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How to become a LinkedIn power user in five easy steps

Sarah Jacobsson Purewal | April 8, 2013
Use our guide to squeeze maximum value from the career networking service.

You can start discussions and polls inside groups, promote articles and websites, search for and post job discussions, and more. They're particularly useful for independent contractors, such as designers, freelance writers, and Web developers, because they can help you connect with clients in need of your services.

To find relevant groups, click the Groups link near the top of the page and choose Groups You May Like. LinkedIn will present a list of groups based on the information in your profile. If you want something more specific, use the search tool (you'll see that the default search changed to Groups when you entered this area of LinkedIn).

Step 5: Consider an account upgrade (carefully)

If you've explored LinkedIn to any degree, you've probably noticed that not all of its services are available to free subscribers. Some tools are available only to users with paid accounts, and those accounts aren't cheap: They range from $25 to $100 per month (with discounts available for annual billings). Fortunately, most users--even power users--are well served by free accounts. With a free account, you can fill out your entire profile, establish as many connections as you'd like, send as many messages and updates to those contacts you need, join groups, tweak your privacy settings, and search for any person or any job. You can read a LinkedIn FAQ regarding Premium accounts without needing to sign up for a LinkedIn account.

Premium account members tend to be "outbound professionals," according to Christian Sutherland-Wong, LinkedIn's head of product development for premium subscription products. Outbound professionals are people whose jobs depend on their connecting with people outside of their immediate networks. That includes hiring managers and recruiters, salespeople, business developers, researchers, and--to a lesser extent--job seekers.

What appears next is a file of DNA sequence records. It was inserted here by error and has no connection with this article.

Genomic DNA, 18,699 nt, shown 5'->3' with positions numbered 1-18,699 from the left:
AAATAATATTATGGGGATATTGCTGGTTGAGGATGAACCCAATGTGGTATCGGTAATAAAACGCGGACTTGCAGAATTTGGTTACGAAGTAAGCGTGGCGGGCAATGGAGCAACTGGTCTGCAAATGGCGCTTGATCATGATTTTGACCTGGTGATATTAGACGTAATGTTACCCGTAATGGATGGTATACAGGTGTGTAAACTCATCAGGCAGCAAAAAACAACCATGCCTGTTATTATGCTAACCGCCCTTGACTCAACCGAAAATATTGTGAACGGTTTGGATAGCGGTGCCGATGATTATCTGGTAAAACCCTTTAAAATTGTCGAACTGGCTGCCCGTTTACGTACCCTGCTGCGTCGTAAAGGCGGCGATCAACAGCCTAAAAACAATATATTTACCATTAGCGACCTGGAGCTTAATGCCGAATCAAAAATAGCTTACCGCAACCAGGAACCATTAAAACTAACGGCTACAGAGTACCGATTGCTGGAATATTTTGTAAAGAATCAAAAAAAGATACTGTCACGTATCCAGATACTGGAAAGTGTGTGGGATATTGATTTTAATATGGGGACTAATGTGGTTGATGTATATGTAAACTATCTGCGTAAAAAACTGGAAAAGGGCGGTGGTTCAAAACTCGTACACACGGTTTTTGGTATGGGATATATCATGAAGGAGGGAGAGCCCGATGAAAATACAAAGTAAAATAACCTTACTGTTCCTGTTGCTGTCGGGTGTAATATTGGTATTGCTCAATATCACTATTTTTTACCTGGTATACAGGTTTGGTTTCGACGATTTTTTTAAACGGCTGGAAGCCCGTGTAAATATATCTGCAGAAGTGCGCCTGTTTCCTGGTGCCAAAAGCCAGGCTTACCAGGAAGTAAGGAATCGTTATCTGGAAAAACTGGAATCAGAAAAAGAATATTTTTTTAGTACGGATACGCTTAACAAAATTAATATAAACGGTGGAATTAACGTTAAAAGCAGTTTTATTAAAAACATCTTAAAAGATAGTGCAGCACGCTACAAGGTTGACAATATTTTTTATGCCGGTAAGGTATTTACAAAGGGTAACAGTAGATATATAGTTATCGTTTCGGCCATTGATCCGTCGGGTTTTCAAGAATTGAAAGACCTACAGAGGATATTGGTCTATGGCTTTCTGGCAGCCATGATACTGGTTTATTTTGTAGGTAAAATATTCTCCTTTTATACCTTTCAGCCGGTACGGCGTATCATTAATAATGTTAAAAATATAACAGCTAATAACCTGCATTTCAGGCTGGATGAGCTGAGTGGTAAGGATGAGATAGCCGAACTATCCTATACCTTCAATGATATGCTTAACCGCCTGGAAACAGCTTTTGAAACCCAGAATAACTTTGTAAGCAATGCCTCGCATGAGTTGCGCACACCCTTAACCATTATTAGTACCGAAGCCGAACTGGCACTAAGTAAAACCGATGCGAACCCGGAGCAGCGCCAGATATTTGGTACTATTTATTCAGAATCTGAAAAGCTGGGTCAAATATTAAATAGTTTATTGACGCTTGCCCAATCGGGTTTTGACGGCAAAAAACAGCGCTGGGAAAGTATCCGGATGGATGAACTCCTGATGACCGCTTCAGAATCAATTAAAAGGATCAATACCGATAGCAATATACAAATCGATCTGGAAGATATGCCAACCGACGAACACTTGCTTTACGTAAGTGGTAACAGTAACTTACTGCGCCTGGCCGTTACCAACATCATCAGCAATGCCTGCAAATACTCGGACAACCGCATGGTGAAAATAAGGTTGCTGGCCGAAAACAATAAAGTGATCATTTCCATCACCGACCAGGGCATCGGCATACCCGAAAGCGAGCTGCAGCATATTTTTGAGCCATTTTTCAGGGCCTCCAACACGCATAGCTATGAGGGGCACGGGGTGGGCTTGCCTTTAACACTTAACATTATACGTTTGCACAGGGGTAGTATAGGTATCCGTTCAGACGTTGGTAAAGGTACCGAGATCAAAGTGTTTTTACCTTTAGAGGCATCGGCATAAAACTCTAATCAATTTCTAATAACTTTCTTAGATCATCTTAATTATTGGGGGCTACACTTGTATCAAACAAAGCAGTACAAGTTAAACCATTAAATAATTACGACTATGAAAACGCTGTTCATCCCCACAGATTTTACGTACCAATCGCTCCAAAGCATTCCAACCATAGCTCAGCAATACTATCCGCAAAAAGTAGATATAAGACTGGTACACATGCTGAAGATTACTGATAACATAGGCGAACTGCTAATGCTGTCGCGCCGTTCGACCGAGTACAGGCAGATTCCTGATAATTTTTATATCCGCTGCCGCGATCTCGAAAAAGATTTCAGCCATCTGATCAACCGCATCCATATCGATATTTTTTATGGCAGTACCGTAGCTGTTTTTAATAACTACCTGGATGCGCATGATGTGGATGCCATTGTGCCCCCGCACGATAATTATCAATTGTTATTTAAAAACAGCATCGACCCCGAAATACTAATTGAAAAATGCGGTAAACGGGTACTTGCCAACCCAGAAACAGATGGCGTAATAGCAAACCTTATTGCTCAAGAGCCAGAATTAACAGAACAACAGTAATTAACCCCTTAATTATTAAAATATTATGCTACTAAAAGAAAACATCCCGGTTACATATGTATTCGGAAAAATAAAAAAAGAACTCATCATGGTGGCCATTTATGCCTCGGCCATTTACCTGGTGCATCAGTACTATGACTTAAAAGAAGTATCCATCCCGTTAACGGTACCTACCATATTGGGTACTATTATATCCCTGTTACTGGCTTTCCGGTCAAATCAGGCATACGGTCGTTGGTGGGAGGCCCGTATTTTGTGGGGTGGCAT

Sutherland-Wong assures free users that while the premium account levels tout a feature that lets subscribers see full profiles of people who are not in their networks, individual user privacy is always respected. "If someone's account is private, nobody--free or paying--will be able to see their account. Any member can be completely anonymous if they want to be. It's just that if your account is public, then someone who's not part of your network might be able to see what you've already made public."

So access to profiles of people outside your network is one perk of being a paid subscriber. What else do the paid services have to offer? Here are a few other benefits.

InMail: LinkedIn won't allow you to send messages directly to people who aren't already in your network. If you want to send a LinkedIn message directly to Apple's Tim Cook, for example, he'll first have to accept your invitation to connect (good luck with that). If you're a LinkedIn Premium member, however, you can send him an InMail message.


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